acls            Print the list of the available Kafka Access Control Lists
alert           Manage alerts
alerts          Print the registered alerts
audits          List the last buffered audit entries
completion      Generates bash completion scripts
configs         Print the whole lenses box configs
configure       Setup your environment for extensive CLI use. Create and save the required CLI configuration and client credentials
connector       Get information about a particular connector based on its name
connectors      List of active connectors' names
context         Print the current context or modify or delete a configuration context using the update and delete subcommands
contexts        Print and validate (through calls to the servers) all the available contexts from the configuration file
export          export a landscape
groups          Manage groups
help            Help about any command
import          import a landscape
license         Print the license information for the connected lenses box
logs            List the info or metrics logs
mode            Print the configuration's execution mode
policies        List all policies
policy          Manage a policy
processor       Manage a processor based on the processor id; pause, resume, update runners, delete or create a new processor
processors      List of all available processors
query           Queries, either browsing for continuous (live-stream)
quota           Manage a quota, create a new quota or update and delete an existing one
quotas          List of all available quotas
schema          Manage particular schema based on its name, get a schema based on the ID or register a new one
schemas         List all available schemas
secrets         Create secret files from Hashicorp Vault or Azure Key Vault
serviceaccounts Manage service accounts
shell           shell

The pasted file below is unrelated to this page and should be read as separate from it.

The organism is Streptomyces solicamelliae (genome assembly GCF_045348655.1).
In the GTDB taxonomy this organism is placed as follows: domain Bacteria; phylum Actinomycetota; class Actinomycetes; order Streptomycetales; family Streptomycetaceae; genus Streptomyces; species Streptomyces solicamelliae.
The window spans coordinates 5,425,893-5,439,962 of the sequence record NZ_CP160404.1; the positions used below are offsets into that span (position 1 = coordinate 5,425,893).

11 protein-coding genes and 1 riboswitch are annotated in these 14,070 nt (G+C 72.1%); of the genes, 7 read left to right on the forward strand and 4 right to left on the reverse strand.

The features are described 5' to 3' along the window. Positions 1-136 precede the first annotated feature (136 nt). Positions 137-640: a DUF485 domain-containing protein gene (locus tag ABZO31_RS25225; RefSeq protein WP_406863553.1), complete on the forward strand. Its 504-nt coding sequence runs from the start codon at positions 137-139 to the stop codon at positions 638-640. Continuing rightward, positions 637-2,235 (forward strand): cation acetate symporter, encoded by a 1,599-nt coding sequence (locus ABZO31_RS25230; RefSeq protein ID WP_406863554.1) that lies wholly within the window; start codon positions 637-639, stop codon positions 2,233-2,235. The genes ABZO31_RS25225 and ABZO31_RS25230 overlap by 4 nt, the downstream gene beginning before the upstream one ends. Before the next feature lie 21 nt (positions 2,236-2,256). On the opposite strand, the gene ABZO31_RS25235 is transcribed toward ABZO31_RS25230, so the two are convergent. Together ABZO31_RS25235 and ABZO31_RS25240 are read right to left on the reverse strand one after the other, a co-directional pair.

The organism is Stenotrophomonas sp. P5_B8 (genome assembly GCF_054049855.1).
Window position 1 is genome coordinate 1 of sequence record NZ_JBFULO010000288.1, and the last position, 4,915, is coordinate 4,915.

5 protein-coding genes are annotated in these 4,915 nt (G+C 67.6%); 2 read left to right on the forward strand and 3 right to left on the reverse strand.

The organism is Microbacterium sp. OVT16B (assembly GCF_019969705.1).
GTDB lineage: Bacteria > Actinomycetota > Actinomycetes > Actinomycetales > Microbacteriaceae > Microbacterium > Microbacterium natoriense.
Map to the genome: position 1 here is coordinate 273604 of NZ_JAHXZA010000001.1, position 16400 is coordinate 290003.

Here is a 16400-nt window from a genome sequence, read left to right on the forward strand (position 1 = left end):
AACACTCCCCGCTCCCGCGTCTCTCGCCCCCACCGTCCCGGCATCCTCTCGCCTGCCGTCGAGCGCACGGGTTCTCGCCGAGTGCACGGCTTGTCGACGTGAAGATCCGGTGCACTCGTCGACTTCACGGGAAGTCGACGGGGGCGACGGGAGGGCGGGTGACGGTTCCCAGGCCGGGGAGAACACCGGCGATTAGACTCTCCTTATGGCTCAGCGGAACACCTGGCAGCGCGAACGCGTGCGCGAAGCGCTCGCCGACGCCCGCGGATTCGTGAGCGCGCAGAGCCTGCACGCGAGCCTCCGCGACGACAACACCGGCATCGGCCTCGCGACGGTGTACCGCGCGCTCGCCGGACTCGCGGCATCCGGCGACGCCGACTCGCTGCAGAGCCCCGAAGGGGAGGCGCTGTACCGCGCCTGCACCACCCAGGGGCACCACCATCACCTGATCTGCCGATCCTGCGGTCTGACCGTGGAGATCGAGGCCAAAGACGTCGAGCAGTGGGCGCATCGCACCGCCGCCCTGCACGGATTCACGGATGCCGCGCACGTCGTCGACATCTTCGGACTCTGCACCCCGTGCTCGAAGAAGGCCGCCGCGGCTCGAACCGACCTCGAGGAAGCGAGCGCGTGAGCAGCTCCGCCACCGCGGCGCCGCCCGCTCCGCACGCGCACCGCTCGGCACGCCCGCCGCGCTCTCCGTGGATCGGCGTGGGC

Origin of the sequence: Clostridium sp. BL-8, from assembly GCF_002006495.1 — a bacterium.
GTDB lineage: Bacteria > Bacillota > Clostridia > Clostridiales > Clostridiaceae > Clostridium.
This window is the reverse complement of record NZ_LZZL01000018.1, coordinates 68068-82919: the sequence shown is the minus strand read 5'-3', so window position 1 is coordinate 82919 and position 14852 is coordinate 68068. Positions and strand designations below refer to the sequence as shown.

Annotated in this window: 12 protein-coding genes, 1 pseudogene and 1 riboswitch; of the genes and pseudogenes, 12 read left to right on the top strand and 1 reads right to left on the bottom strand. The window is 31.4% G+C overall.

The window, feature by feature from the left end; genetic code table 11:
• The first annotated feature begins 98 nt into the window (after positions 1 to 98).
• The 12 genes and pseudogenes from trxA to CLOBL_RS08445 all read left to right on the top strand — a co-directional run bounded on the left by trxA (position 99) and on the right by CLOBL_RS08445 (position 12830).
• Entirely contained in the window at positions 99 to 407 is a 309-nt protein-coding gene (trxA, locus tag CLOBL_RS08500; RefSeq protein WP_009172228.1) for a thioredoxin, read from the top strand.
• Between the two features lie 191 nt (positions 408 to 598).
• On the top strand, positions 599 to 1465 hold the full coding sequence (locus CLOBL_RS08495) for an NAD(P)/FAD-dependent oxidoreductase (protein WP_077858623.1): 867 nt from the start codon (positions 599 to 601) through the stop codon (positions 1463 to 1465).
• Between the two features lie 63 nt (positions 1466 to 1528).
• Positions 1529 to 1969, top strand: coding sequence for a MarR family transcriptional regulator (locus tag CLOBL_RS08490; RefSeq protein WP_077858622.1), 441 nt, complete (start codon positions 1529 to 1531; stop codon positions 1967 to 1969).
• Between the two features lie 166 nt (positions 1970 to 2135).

topic           Manage particular topic based on the topic name, retrieve it or create a new one
topics          List all available topics
user            List information about the authenticated logged user such as the given roles given by the lenses administrator or manage the user's profile
users           Manage users
version         Print the current version of lenses-cli

Flags:
    --config string            Load or save the host, user, pass and debug fields from or to a configuration file (yaml or json)
    --context string           Load specific environment, embedded configuration based on the configuration's 'Contexts'
    --debug                    Print some information that are necessary for debugging
    --header-bgcolor string    Table headers background gcolor=white
    --header-fgcolor string    Table headers forground gcolor=black
-h, --help                     help for lenses-cli
    --host string              Lenses host
    --insecure                 All insecure http requests
    --kerberos-ccache string   Kerberos keytab file
    --kerberos-conf string     krb5.conf
    --kerberos-keytab string   KeyTab file
    --kerberos-realm string    Kerberos realm
    --output string            TABLE, JSON or YAML results and hide all the info messages (default "table")
    --pass string              Password
    --timeout string           Timeout for the connection establishment
    --token string             Lenses auth token
    --user string              User
    --version                  version for lenses-cli

Use "lenses-cli [command] --help" for more information about a command.


Use "lenses-cli [command] --help" for more information about a command.

Another example is lenses-cli processors --help. Its output looks similar to the following:

List of all available processors

Usage:
lenses-cli processors [flags]
lenses-cli processors [command]

Examples:
processors

Available Commands:
logs        Retrieve SQL Processor logs. Available only in KUBERNETES execution mode

Flags:
    --cluster-name string   Select by cluster name, available only in CONNECT and KUBERNETES mode
-h, --help                 help for processors
    --name string          Select by processor name, available only in CONNECT and KUBERNETES mode
    --namespace string     Select by namespace, available only in KUBERNETES mode
    --pretty               Enable the pretty format for JSON output of commands (default false).
-q, --query string         Jmespath query expression. This allows for querying the JSON output of commands

Global Flags: